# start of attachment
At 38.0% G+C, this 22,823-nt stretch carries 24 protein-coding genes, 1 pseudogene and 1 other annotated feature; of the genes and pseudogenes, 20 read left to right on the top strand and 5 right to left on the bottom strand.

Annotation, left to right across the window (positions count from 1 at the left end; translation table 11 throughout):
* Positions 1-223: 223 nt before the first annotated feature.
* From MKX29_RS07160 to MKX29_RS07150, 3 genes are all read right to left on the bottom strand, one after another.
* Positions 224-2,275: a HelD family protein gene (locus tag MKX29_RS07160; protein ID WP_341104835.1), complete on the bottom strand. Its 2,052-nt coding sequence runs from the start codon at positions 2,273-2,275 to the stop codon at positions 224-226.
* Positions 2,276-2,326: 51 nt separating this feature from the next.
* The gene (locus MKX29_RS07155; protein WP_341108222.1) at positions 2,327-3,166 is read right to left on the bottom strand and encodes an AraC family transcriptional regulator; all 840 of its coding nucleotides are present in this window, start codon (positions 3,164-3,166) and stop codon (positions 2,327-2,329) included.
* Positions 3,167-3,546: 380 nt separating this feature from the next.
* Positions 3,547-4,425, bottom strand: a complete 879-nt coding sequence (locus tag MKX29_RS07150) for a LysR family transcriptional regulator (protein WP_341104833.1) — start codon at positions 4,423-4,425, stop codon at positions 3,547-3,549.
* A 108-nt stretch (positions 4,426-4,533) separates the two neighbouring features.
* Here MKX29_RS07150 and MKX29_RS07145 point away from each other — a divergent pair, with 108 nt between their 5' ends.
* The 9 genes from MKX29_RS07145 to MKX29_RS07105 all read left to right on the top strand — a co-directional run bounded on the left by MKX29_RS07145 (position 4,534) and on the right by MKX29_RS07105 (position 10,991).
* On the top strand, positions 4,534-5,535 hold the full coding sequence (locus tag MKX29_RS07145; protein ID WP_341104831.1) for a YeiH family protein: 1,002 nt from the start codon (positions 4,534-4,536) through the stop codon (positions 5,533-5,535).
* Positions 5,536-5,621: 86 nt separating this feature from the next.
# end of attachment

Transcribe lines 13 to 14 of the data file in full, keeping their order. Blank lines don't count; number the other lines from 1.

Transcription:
* On the top strand, positions 4,534-5,535 hold the full coding sequence (locus tag MKX29_RS07145; protein ID WP_341104831.1) for a YeiH family protein: 1,002 nt from the start codon (positions 4,534-4,536) through the stop codon (positions 5,533-5,535).
* Positions 5,536-5,621: 86 nt separating this feature from the next.